CD players

Last updated on May 13th, 2019 at 02:29 pm

Now that the Federal Reserve Board has begun raising its key short-term interest rate in a long-awaited move, banks in southeastern Wisconsin are seeing more customers shifting their investments to certificates of deposits (CDs) and money market investment vehicles.

Federal Reserve Chairman Alan Greenspan and The Federal Open Market Committee increased the federal funds rate from 1.00 percent to 1.25 percent on June 30, in an attempt to cool the economy’s growth and reduce inflation.

Higher interest rates are encouraging more people to save money, but interest rates for certificates of deposit had already been rising prior to the interest rate hike by the Fed.

More customers are putting their money in CDs as rates have climbed to between 3 and 4 percent, said Robert Eastman, chief executive officer and chairman of Waukesha-based Sunset Bank.

"You never saw that the last three years," he said. "CD rates have risen dramatically in the last six weeks in anticipation of (interest) rates going up. It will probably level off now, because they have been way ahead of the curve."

"Relative to CD rates, the deposit rates have already been inching up," said Nicholas E. Nett, chief operating officer for Sheboygan-based Community Bank & Trust.

Some bank customers kept their money in savings accounts or money market accounts in recent years, waiting for interest rates to go back up before putting their money into CDs, said Ty Taylor, president of Waukesha State Bank.

"People with CDs will be delighted that rates are going up," Taylor said.

The interest rate hike by the Fed means lending rates tied to the prime rate, such as those for variable rate commercial loans and home equity loans, will also increase by a quarter of one percent. But area bank executives said they still expect consumers to take out loans, despite the rate increase.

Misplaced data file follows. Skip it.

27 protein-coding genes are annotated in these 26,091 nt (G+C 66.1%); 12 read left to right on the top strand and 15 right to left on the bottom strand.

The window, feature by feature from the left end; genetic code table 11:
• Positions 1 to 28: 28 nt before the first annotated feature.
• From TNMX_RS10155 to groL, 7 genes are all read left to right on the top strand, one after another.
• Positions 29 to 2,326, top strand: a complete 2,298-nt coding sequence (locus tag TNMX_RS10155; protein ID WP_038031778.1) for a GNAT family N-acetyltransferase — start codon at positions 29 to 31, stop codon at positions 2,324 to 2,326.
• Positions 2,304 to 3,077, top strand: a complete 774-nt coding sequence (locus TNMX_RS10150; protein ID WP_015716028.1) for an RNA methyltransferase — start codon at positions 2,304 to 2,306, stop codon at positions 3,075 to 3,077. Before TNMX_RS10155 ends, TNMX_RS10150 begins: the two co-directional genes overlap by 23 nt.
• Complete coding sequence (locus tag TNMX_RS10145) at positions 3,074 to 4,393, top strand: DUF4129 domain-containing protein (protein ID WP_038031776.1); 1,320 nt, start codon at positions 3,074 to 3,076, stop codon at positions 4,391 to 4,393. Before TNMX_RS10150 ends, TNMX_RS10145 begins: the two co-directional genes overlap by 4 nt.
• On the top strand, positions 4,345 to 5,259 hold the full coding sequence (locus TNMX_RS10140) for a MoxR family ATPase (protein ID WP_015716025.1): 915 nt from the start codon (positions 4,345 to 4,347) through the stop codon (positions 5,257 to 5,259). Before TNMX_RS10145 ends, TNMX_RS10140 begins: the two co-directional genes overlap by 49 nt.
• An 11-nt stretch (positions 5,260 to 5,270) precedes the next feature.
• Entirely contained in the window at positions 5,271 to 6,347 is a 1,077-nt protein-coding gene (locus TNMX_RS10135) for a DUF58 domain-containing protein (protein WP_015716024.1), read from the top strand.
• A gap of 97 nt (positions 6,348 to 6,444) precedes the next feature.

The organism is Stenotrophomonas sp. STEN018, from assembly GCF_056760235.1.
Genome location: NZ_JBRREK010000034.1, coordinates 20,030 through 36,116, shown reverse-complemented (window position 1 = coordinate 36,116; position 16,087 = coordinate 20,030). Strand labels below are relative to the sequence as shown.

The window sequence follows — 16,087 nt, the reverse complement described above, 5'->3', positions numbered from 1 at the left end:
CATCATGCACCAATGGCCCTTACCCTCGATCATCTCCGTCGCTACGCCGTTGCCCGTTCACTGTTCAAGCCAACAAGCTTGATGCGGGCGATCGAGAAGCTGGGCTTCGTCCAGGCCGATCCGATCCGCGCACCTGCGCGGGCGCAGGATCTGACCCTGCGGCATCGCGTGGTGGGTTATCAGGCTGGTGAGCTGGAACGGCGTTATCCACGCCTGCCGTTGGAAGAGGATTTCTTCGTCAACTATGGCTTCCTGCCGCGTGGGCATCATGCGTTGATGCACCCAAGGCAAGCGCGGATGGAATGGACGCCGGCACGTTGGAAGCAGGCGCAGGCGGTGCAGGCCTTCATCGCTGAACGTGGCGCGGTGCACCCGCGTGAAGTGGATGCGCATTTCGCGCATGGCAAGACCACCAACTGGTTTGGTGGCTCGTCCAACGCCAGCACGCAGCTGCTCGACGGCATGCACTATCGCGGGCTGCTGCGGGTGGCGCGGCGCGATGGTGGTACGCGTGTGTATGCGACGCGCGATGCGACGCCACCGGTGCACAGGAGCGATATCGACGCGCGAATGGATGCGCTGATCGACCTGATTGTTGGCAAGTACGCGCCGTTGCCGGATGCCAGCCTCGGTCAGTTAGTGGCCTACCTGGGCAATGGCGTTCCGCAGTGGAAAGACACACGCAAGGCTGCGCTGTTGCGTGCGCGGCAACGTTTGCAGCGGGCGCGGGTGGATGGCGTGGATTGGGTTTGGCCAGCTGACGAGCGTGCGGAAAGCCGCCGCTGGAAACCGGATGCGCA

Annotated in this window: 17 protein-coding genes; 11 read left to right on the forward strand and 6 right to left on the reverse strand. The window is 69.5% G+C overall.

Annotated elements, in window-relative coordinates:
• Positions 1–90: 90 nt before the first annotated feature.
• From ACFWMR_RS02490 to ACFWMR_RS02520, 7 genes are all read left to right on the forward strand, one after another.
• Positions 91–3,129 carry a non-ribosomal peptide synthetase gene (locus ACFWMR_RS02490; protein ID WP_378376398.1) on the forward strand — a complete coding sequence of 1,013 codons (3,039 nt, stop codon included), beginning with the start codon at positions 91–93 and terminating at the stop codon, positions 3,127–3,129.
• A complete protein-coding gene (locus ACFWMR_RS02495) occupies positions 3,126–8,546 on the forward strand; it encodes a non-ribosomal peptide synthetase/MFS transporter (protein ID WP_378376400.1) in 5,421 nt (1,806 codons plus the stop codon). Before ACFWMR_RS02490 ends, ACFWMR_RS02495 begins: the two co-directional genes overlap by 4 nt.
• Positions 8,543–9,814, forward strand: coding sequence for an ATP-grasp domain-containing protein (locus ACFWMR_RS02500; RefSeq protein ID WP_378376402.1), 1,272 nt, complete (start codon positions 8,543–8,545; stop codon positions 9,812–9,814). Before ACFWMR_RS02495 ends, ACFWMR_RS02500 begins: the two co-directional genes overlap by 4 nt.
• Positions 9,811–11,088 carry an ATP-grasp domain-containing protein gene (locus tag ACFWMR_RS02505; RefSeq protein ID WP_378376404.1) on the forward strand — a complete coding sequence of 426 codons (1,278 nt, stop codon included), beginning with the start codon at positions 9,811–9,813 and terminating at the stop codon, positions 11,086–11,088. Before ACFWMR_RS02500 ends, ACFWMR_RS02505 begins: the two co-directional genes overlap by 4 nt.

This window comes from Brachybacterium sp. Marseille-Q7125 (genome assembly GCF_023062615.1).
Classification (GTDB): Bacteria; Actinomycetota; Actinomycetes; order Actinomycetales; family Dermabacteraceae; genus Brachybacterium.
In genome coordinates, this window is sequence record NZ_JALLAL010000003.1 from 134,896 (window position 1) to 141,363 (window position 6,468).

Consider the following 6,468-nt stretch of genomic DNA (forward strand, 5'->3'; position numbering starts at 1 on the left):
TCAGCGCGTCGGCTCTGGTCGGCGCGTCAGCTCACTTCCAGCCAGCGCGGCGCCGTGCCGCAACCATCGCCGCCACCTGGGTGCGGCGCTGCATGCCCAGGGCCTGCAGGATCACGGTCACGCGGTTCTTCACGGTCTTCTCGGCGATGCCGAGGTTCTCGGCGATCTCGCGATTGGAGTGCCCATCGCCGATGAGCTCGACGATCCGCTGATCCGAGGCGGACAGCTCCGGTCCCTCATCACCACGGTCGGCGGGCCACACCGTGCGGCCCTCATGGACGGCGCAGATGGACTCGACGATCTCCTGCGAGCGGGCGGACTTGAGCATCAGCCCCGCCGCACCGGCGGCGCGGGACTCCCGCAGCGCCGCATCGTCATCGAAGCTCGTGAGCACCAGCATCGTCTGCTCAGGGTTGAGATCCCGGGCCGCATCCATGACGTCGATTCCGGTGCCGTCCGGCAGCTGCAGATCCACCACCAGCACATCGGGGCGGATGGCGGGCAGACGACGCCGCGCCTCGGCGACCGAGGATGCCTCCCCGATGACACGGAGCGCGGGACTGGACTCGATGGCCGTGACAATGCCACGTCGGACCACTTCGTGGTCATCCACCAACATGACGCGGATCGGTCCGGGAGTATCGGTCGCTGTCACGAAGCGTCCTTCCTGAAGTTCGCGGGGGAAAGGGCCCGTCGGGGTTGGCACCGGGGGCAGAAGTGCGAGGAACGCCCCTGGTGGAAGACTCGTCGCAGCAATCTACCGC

"At these levels, rates are at 45-year lows," Nett said. "A quarter of a percent (rate increase) isn’t going to have a significant impact."

"Rates are still very low," said Becky Arndt, first vice president of Cedarburg-based Ozaukee Bank. "It’s not going to have a great impact on the rates and the payments of our clients. It will, of course, affect our prime-based loans, but in general, it’s going to have very little affect as the rates are still very competitive and very low."

Consumer borrowing habits won’t change unless the Fed makes several additional interest rate increases, bank executives said. If that happens, it could discourage some businesses from taking out loans for building expansions or major equipment purchases, said Mike Mahoney, chairman and president of Milwaukee-based Park Bank.

However, steep rates should not be a problem for the foreseeable future, Eastman said.

"The rates are just way too low," he said. "The economy is doing very well. All of my manufacturing clients are bursting at the seams. That was not the case a year ago. Inflation is starting to set in, and it will increase if rates are not increased."

Bankers are waiting to see if the Fed will raise interest rates again before the November presidential election.

"With underlying inflation still expected to be relatively low, the (Federal Open Market) Committee believes that policy accommodation can be removed at a pace that is likely to be measured," the Federal Open Market Committee said in a statement. "Nonetheless the committee will respond to changes in economic prospects as needed to fulfill its obligation to maintain price stability."

Some area bank executives say the recent rate increase will have little affect on their businesses.

"Banks do a little better when rates are falling, but rates go up and down," Taylor said. "In the overall scheme of things, it’s not a big deal."

"As long as rate increases are gradual, it should not have a great impact on the bank," said Stephen J. Steiner, senior vice president of retail banking for Brookfield-based North Shore Bank. "Some banks do better when rates are going down, and others do better when rates are going up. We’re fairly neutral."

"(An interest rate increase) affects every bank differently," Mahoney said. "Depending on their asset and deposit mix. It will have a short-term positive affect on (Park Bank), just because of the margin."

"Our objective will be to obtain as much balance as possible between our assets and our liabilities," said Don Wilson, senior vice president and corporate treasurer for Milwaukee-based Marshall & Ilsley Bank. "On each side of the balance sheet, we want to be as equal as possible."

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